The number of people buying their first home hit the highest level in a decade despite deposit sizes having doubled over that time, according to a new report.
An estimated 359,000 homes were bought in 2017 by people taking their first step on the property ladder, according to figures from Halifax.
It's the highest level in ten year - though the figures are still below the estimated 359,900 people making their first home purchase a decade earlier in 2007.
Halifax said that low interest rates and schemes aimed at helping people to get a first foothold on the property ladder helped drive the rise.
But many are struggling to meet upfront costs after average deposit sizes nearly doubled over the last ten years.
First-time buyers now put down an average deposit of £33,339 - a 91% increase compared with £17,740 a decade ago, the research found. In London, first-time buyers face needing an average deposit of £112,604.
The figures reflect both an increase in housing prices and a trend to put down a larger chunk of a property's value in the deposit.
The average age of a first-time buyer across the UK in 2017 is now 31, two years older than a decade ago.
Copeland in Cumbria was identified by Halifax as the most affordable district in the UK, with an average property price equating to 2.9 times the local average gross annual earnings.
The most affordable areas (property price: average UK earnings)
- Copeland, North West, 2.9
- Stirling,Scotland, 3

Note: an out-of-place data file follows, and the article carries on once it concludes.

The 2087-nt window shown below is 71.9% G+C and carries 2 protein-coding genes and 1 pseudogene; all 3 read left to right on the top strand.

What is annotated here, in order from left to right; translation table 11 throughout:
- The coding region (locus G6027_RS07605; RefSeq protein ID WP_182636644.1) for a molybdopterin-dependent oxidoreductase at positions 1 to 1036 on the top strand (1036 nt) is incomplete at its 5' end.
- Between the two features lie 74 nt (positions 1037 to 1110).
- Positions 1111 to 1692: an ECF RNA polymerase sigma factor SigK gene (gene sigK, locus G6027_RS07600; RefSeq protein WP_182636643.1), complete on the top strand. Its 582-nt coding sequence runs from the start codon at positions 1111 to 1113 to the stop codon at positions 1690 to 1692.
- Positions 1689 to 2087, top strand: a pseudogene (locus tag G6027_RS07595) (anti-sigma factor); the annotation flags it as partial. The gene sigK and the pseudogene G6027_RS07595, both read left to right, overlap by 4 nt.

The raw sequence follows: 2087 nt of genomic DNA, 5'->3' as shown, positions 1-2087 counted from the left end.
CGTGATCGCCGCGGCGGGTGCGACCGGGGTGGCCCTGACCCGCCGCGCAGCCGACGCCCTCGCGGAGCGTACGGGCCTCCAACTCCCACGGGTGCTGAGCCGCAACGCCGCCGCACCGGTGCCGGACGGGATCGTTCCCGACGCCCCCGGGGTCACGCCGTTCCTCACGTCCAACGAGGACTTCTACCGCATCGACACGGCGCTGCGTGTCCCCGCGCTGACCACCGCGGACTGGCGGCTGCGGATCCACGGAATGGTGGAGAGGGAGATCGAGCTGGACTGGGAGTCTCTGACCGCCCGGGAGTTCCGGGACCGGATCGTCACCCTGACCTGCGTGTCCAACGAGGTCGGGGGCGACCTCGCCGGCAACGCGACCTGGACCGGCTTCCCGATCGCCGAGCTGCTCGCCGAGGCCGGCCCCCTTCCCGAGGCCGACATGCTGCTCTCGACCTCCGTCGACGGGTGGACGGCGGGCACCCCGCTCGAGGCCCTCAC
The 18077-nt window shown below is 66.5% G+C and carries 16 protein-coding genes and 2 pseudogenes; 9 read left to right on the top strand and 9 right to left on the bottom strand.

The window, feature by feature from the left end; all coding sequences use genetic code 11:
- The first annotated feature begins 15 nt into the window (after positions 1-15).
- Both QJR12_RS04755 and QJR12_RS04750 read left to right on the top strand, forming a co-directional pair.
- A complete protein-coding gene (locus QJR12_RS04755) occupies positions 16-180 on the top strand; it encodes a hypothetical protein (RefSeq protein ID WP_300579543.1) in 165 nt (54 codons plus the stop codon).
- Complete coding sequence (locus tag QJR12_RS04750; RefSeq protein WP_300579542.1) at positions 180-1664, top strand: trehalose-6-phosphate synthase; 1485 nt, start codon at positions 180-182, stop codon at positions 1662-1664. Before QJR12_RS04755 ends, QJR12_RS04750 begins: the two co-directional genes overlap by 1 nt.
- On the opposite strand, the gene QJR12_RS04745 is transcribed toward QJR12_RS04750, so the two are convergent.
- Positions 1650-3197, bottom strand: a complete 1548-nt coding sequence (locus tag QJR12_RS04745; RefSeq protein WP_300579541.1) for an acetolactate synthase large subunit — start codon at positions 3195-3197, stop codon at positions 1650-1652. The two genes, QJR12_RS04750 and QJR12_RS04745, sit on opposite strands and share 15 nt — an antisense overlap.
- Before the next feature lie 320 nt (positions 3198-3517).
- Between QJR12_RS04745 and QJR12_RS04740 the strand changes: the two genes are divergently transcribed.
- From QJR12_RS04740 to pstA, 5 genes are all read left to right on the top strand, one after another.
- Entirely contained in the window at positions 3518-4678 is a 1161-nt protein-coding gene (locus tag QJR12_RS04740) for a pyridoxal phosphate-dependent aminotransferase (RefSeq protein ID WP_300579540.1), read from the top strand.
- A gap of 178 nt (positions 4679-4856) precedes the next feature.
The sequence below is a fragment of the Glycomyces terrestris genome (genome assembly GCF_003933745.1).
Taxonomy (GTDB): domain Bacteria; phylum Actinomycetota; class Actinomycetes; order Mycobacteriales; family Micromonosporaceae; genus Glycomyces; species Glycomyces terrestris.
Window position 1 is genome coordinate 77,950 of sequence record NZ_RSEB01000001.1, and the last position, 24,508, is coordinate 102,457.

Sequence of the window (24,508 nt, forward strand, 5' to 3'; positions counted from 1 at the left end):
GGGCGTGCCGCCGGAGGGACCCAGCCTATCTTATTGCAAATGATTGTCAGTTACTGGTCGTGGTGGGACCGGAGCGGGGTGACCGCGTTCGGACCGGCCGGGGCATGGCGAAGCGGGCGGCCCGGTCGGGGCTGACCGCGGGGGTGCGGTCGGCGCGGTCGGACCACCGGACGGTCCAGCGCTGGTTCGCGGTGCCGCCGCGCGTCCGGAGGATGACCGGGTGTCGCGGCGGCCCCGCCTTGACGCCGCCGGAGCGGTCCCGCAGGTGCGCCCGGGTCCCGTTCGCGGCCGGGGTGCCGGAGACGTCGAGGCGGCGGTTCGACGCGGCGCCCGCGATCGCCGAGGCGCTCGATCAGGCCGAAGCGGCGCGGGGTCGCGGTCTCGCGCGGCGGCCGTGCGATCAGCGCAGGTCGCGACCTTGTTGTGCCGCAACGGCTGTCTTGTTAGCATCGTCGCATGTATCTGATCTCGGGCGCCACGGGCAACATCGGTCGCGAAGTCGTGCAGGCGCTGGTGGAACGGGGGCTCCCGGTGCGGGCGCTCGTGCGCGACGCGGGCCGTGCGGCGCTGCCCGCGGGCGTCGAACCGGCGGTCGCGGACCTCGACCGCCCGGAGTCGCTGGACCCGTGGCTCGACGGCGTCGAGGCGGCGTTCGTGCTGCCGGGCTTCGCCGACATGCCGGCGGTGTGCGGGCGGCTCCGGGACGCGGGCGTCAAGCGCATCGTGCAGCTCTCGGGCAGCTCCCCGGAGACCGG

- North Ayrshire, Scotland, 3.1
- Pendle,North West, 3.1
- Inverclyde, Scotland, 3.2
- West Dunbartonshire, Scotland, 3.2
- Renfrewshire, Scotland, 3.2
- EastAyrshire, Scotland, 3.4
- SouthAyrshire, Scotland, 3.4
- North Lanarkshire, Scotland,3.4
London made up the entirety of the least affordable list of locations.
Brent was named as the least affordable area in the country, where the average first-time buyer property price is 12.9 times gross average annual earnings.
The least affordable areas (property price: average UK earnings)
- Brent, London, 12.9
- Newham, London, 12
- Haringey, London, 11.5
- Hackney, London, 11.3
- Harrow, London, 11.2
- Hillingdon, London, 10.9
- Waltham Forest, London, 10.8
- Lambeth, London, 10.7
- Southwark, London, 10.7
- Ealing, London, 10.5
First-time buyers now account for nearly half (49%) of all house purchases with a mortgage, compared with just over a third (36%) a decade ago.
First-time buyer numbers have bounced back compared with a low point of 192,3002 in 2008 and are now just 11% below a recent peak of 402,800 in 2006.
The latest figures come after Theresa May pledged to take charge of the "broken" housing market by building more properties.
Her chancellor Philip Hammond also unveiled a stamp duty cut for first-time buyers for properties valued up to £300,000.